Department Store by Frede Vidor

In January 2008, the Coit Memorial Tower was listed on the National Register of Historic Places, not for the building’s Art Deco design, but for its 27 murals that grace the rotunda and inner stairwell of the structure.

When the Coit Tower was completed in 1933, its interior consisted of 3,000 ft2 of blank wall space. In early 1934, the building was chosen by the Public Works of Art Project (one of several federal agencies that put people to work during the Depression), to support professional artists.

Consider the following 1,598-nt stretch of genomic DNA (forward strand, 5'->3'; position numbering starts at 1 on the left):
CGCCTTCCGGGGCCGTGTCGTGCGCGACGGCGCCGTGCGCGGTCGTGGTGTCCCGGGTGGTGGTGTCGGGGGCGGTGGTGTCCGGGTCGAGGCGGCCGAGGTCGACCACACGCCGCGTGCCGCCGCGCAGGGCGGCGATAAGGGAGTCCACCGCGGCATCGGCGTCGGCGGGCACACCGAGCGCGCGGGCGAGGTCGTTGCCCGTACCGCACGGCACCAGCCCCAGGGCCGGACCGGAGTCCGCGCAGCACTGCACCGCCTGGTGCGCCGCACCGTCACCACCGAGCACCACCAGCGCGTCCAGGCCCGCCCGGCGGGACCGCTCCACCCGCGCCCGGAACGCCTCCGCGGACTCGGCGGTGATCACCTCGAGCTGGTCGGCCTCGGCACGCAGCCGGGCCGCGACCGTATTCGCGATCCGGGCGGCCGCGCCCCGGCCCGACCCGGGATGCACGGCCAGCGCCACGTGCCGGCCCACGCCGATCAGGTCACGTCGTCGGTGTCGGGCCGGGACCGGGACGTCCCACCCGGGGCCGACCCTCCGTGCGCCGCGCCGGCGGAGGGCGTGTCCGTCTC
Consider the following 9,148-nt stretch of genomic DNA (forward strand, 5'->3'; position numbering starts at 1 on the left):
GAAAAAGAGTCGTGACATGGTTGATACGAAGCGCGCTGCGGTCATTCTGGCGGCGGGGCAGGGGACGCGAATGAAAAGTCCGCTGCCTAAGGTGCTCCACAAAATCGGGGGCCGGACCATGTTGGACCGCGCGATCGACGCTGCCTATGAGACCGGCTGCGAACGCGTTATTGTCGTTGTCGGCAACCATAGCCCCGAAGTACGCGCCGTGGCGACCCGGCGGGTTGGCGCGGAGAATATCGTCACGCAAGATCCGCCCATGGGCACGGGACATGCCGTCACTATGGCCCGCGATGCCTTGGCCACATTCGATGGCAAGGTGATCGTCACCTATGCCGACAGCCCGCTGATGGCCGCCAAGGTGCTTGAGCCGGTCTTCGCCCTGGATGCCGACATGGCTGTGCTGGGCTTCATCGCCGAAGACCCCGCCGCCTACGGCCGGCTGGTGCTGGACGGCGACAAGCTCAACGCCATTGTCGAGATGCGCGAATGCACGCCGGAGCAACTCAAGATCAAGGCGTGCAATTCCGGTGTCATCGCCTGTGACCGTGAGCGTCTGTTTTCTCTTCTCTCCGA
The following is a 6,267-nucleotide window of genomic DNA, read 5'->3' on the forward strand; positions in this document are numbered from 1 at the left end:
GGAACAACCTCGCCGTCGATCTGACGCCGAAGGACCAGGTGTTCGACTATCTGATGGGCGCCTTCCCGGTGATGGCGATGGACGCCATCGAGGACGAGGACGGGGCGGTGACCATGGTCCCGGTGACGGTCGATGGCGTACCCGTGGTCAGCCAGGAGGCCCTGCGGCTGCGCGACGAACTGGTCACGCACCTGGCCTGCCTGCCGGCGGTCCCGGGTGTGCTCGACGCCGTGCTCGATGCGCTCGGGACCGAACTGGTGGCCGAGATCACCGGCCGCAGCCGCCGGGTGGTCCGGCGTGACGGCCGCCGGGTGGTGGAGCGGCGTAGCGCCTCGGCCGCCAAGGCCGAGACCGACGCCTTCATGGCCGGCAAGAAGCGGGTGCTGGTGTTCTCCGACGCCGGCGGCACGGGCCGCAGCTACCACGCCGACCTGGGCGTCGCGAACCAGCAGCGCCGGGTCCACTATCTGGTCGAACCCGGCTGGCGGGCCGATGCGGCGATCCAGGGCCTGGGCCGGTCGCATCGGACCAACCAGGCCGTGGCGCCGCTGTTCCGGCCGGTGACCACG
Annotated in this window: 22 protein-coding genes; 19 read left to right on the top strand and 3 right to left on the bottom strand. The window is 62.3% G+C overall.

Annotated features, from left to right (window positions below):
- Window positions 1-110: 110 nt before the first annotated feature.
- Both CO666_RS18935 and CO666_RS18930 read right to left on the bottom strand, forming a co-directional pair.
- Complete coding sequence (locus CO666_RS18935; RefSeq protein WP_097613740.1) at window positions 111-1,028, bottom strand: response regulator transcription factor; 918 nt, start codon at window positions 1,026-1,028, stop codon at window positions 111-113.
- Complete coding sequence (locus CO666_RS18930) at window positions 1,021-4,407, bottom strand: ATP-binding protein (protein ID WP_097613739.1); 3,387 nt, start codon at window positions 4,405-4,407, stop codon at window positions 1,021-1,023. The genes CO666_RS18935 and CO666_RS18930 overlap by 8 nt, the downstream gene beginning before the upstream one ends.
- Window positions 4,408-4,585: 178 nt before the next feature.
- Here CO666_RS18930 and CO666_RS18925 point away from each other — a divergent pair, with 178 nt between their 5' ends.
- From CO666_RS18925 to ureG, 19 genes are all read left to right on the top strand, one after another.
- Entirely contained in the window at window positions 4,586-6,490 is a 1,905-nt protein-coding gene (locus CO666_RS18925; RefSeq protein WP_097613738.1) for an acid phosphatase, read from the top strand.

Twenty-six Bay Area artists were hired to create the artwork. Together, they created a unified theme of Aspects of Life in California. The American art scene at the time was divided into two distinct schools: Regionalism which glorified rural America, and Social Realism, which offered a more critical and urban view of society.

The Coit Tower murals remain a definitive representation of the art of the Great Depression.

— Abbreviated text based on the information board inside the Coit Tower building

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